HOW TO CROSS THE BORDER FROM HONDURAS TO NICARAGUA
December 18, 2019
As I mentioned in a previous blog, I decided to leave Honduras immediately after the protest against President Juan Orlando Hernandez escalated. I planned to stay for at least a week there. Still, I was afraid that the situation would worsen in the coming days, so after informing my Couchsurf host that I won’t continue with my plan, I immediately scoured the internet for information about border crossing Honduras to Nicaragua.
BUYING THE TICKET
For this route, I decided to buy a ticket from TICABUS again, since I know that they are reliable, and the travel time was convenient. I did not buy the ticket online because the route was from Tegucigalpa to Managua. There was no option to go down to Leon, one of Nicaragua’s colonial towns, which I wanted to visit first. However, I found out that if you buy your ticket at the bus station itself, then they can offer that route, so I decided to hold off on buying it and postpone it till the next day.
AT THE BUS STATION
I set off immediately for the bus station the next day, and once there, I wasted no time in reserving a seat for the first bus that’s leaving for the day. Unfortunately, I didn’t anticipate something before coming here; the bus clerk informed me that I needed to register at this website at least seven days before entering Nicaragua. I didn’t do it, so the clerk told me to register right there. The best-case scenario was that they would interrogate me, while the worst case will be to get stuck at the border town.
PROBLEMS ENCOUNTERED WHEN CROSSING FROM HONDURAS TO NICARAGUA
He then let me purchase the ticket now and told me to wait for the bus. We were supposed to leave at 10 am, but it arrived around 11 because of some protest that affected traffic flow. After an hour on the road, the traffic came to a complete halt because of ongoing protests. The driver talked to us and gave us an emergency number in case things go out of hand. Well, I was scared for sure because I don’t have phone data, and we were in the middle of nowhere. So we waited for the inevitable, and thankfully after more than an hour, the protesters finally dispersed, and we went on our way to the border.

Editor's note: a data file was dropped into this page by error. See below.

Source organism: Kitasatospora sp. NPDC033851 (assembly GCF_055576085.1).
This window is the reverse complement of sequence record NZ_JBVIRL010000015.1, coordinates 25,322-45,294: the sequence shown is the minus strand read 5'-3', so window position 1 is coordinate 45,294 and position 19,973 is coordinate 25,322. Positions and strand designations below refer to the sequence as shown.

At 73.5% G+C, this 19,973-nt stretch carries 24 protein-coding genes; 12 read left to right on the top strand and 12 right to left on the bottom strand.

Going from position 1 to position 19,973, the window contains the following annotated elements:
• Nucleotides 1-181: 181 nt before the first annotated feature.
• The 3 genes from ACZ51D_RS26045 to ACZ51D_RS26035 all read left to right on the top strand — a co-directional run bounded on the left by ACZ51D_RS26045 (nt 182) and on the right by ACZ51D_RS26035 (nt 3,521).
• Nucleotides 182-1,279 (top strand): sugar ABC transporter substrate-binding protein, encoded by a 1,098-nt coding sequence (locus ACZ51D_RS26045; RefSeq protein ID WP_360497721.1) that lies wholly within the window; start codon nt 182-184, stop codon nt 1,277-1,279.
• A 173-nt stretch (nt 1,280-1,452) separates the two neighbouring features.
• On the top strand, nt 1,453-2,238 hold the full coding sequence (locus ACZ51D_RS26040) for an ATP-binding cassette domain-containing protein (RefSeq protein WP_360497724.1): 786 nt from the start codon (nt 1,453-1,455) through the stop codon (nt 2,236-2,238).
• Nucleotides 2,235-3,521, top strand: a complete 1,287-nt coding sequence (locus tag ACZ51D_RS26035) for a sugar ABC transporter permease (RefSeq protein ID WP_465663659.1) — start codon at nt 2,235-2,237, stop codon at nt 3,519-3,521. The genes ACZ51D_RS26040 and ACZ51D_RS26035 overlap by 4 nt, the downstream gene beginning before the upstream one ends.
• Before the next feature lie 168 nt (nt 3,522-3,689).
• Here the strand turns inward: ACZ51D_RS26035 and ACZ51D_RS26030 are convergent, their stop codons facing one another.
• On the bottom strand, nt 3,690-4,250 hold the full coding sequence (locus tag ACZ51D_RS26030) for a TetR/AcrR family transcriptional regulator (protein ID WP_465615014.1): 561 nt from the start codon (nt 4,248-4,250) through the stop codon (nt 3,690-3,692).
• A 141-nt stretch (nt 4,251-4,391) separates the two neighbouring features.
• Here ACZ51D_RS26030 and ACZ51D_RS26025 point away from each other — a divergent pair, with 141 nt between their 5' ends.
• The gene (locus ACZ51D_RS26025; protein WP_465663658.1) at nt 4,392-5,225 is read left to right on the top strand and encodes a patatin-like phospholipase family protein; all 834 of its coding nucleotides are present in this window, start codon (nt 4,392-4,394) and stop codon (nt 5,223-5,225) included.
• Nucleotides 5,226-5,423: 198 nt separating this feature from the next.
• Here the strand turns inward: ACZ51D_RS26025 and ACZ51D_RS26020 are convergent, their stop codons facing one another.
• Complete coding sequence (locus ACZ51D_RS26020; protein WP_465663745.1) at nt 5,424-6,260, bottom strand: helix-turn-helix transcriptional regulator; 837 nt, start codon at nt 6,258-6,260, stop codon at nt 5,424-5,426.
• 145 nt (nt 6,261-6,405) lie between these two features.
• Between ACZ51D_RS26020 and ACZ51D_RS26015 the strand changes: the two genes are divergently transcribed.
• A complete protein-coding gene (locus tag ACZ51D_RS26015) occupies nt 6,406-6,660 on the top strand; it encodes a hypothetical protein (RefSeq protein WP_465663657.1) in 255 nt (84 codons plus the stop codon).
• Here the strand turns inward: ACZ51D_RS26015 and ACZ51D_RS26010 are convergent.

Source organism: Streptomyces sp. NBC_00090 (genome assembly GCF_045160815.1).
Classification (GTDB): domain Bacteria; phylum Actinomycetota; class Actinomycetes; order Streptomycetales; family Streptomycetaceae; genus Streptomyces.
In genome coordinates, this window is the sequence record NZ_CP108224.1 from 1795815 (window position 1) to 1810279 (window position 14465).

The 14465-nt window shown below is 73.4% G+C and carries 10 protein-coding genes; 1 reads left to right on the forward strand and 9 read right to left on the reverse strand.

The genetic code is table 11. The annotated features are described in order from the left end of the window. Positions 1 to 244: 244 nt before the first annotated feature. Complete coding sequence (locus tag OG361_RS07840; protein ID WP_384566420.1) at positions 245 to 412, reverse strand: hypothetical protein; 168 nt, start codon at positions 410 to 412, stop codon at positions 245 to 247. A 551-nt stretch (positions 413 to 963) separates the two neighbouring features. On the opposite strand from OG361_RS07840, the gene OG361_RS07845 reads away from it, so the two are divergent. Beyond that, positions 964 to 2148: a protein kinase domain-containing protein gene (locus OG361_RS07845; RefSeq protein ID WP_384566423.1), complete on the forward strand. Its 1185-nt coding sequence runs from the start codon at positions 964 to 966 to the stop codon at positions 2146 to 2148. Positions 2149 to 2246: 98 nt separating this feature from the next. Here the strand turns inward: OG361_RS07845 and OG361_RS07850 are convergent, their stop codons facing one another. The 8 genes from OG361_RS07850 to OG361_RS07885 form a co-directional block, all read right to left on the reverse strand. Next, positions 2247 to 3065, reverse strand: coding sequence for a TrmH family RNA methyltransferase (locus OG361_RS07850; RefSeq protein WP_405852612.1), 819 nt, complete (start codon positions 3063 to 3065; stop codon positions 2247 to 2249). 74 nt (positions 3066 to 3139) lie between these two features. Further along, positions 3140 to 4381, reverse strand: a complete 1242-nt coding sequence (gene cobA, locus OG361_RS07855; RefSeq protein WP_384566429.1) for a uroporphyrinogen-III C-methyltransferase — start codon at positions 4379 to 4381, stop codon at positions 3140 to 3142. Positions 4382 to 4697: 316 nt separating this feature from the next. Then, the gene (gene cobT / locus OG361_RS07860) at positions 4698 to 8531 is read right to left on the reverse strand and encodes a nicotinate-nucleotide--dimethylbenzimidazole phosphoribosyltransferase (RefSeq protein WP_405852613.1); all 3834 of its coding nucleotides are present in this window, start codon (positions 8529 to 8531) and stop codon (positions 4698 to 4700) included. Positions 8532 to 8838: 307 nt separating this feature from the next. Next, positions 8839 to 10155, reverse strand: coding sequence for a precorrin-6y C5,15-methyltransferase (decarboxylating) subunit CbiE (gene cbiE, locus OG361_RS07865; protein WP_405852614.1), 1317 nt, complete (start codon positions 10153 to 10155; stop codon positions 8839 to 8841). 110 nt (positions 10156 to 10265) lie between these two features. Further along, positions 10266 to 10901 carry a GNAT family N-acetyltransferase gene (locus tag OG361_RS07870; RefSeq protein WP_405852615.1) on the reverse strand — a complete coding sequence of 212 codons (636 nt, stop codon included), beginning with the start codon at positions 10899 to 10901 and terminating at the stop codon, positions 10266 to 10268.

AT THE GUASAULE BORDER
Before arriving at the border, the conductor informed us that he would be collecting the Nicaraguan border fee – $15 for foreigners and $3 for locals, payable with USD or the equivalent in Honduran lempiras or Nicaraguan cordobas. Two hours passed after this, and we finally reached the border town of Guasaule. We all went down to have our passport stamped at the Honduran immigration, and this time, we didn’t need to pay anything.
NICARAGUAN IMMIGRATION EXPERIENCE
We then went to the Nicaraguan side, and the conductor instructed us to bring all our stuff – including the luggage. They will all be scanned for drugs and contrabands before we can enter Nicaragua. They separated us, foreigners, to the locals, and they shepherd us to a different window. Unfortunately, none of us did the registration in advance, and the immigration didn’t accept the one we did before leaving Honduras, so they interrogated us one by one. I was the only one who spoke Spanish in the group, so I translated for the officer who doesn’t speak an ounce of English.
Things went smoothly, and I bonded with him, so when it’s time for my interview, it went on without problem; he was also giving me advice on places to visit and foods to try, which I think was cool because I didn’t research that much before arriving.
After the interview, he told us to bring our luggage to customs. Once done, we went to the bus and waited for our passports. We received it with the tourist card, where they also put the entrance stamp. We arrived in Leon after 2 hours of travel. My Nicaragua adventure finally commences!
FILIPINOS ENTERING NICARAGUA
I used my US visa to enter Nicaragua. However, those who don’t have it – don’t be stressed! Filipinos can apply for a visa on arrival, which cost 50$, and is available in both borders, from Honduras to Nicaragua and Costa Rica to Nicaragua.
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